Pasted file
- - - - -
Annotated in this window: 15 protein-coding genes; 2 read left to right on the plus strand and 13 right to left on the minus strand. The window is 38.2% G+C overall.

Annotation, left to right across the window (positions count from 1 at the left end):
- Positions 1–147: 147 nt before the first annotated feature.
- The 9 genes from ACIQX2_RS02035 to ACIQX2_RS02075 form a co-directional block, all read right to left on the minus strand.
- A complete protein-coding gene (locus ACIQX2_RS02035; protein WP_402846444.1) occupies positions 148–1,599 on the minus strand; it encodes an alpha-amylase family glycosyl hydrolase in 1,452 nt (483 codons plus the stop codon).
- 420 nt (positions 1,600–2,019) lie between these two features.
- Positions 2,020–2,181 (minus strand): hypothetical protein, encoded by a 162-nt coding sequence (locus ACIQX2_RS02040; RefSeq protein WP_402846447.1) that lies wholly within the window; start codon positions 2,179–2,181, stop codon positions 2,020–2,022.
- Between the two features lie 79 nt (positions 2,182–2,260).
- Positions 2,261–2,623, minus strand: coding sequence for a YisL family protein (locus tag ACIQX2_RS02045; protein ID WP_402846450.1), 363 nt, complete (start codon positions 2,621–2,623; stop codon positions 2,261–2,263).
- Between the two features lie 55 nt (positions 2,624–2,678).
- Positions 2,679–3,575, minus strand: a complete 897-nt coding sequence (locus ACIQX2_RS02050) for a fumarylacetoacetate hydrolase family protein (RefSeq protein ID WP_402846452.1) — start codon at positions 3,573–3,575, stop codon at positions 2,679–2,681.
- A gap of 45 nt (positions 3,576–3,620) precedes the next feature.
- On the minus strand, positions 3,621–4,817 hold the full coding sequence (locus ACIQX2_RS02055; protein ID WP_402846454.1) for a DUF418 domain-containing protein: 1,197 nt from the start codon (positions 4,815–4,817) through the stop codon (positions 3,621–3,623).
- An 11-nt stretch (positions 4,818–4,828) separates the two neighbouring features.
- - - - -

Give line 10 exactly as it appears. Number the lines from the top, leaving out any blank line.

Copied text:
- Between the two features lie 55 nt (positions 2,624–2,678).